[tor-talk] Pogoplug as a new twist on a good idea
accountability at bitmessage.ch
accountability at bitmessage.ch
Wed Nov 27 19:44:04 UTC 2013
Several have posted about setting up Pogoplug or Raspberry Pi as a
dedicated Tor relay, but I wanted to suggest a related potential
opportunity for contributing to Tor from your university, office, etc. for
less than $50 because it may be more inconspicuous and offer more
resources (1.6Ghz dual-core + 1-2GB RAM are common) for running Tor:
1. Pick up an Android "stick" computer (basically a tablet without a
screen), many of which run on USB power and typically offer:
-built-in wi-fi and compatibility with USB gigabit ethernet adapters
-ability to run CyanogenMod or Replicant in some cases
-microSD card slots that can be used for expanded storage
At home, these devices can also double as Roku or Apple TV-like devices.
2. Obtain permission to run a Tor Relay from your employer, university, or
other institution with a high-speed network if not using your own and set
up port forwarding as necessary. These devices can be a hell of a let less
conspicuous if left in a lab or office compared to, say, a laptop.
3. Root the device, configure pf/iptables, configure ssh and other remote
access utilities as necessary
4. Install GuardianProject's Orbot; configure Orbot to start automatically
on boot, to run as a Tor relay, and to act as a transparent proxy if using
for Pogoplug-like functionality. Current Orbot binaries only support
running non-exit relays. Wi-fi/ethernet capabilities can be extended with
tiny USB devices that routinely sell for less than $5.
5. After network configuration, inconspicuously plug your fully-configured
headless USB-stick-sized computer into the appropriate USB outlet to
help others fight censorship and mass surveillance, even when youre not
Being able to power a dedicated, cheap Tor relay 24x7 from the back of (or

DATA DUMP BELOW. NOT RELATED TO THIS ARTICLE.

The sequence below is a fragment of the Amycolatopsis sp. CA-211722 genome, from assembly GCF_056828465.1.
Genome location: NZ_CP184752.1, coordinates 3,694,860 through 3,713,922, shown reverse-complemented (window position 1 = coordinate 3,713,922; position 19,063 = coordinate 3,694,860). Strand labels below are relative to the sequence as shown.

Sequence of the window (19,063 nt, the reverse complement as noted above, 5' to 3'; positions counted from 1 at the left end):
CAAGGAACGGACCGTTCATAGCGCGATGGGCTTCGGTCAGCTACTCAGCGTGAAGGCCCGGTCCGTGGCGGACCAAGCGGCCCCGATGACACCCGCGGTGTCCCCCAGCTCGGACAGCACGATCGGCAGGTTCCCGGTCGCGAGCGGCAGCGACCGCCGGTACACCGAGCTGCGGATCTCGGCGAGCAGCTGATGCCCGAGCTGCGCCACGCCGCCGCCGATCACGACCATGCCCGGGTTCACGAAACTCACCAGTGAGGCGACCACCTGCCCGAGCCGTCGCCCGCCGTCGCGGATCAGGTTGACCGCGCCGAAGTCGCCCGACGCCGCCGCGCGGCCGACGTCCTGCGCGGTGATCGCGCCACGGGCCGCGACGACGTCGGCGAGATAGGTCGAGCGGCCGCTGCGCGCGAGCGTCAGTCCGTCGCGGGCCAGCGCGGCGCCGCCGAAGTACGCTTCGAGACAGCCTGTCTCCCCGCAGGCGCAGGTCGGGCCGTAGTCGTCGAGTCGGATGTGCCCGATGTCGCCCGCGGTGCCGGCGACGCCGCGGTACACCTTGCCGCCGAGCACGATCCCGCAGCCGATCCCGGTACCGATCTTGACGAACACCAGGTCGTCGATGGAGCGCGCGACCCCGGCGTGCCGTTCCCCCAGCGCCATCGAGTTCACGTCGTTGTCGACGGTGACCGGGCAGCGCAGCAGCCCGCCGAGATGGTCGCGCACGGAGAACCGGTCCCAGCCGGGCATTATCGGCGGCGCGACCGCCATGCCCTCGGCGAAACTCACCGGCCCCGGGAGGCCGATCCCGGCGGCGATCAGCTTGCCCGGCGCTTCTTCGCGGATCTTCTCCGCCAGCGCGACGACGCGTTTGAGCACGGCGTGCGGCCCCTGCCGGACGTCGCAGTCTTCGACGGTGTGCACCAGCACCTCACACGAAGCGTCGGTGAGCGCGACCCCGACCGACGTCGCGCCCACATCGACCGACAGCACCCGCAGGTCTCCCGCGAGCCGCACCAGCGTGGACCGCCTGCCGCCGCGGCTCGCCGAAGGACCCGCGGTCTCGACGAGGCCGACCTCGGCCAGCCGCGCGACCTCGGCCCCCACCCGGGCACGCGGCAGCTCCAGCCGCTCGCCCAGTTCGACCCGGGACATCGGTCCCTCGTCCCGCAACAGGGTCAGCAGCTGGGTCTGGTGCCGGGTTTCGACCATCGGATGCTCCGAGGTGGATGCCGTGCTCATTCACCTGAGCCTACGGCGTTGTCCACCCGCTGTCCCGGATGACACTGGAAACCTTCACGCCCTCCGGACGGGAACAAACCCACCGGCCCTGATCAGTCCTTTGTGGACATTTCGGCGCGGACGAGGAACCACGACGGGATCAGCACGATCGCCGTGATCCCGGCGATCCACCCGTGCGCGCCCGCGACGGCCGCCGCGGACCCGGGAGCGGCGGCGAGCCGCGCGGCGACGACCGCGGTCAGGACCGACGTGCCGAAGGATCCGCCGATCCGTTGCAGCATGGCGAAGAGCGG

perhaps even from inside the case of) a desktop computer is pretty cool,
but there are also a few issues:
1. Lack of pre-packaging and standardization outside of Orbot, though an
organized community could change; configuration isn't always easy or
straightforward for novice users
2. Regularly updated Orbot packages have become an issue, including some
ciphers for handshakes and difficulties configuring Orbot as an exit relay
3. Not all of the hardware and software involved is completely open and free.
I just wanted to point out that for those of us who want Pogoplug-like
functionality or perhaps even want to improve on some the weaknesses they
perceive with it, we may be closer than we realize with off-the-shelf
components and software.
But the business model is indeed interesting.
> On 22 Nov 2013, at 15:56, andrew at torproject.is wrote:
>> On Fri, Nov 22, 2013 at 07:04:00PM +0600, rm at romanrm.net wrote 2.5K
>> bytes in 0 lines about:
>> : > On Fri, Nov 22, 2013 at 04:50:44PM +0600, Roman Mamedov wrote:
>> : > > https://pogoplug.com/safeplug
>> Out of all the concerns about how they implemented it and such, my
>> main concern is that it just adds more clients to the network without
>> giving back in the form of relays or bridges. Or at least, none of
>> their documentation mentions the ability to share freedom and privacy
>> with others.
> Not telling the Tor people what to do, but that sounds like a good
> discussion to have with Safeplug?
>> However, this looks like a fine test case for consumer-level torouter
>> market analysis. It would be great to learn 6 months from now how many
>> they sold and a summary of customer feedback.
> I was thinking the exact same thing when I read about it.
> If anyone does hear about a non-technical user purchasing one of these, I
> would appreciate if you could put them in touch with me.
> Id like to do some user interviews to see their reactions and their
> Bernard / bluboxthief / ei8fdb
> IO91XM / Contact me: me.ei8fdb.org
> tor-talk mailing list - tor-talk at lists.torproject.org
> To unsubscribe or change other settings go to
More information about the tor-talk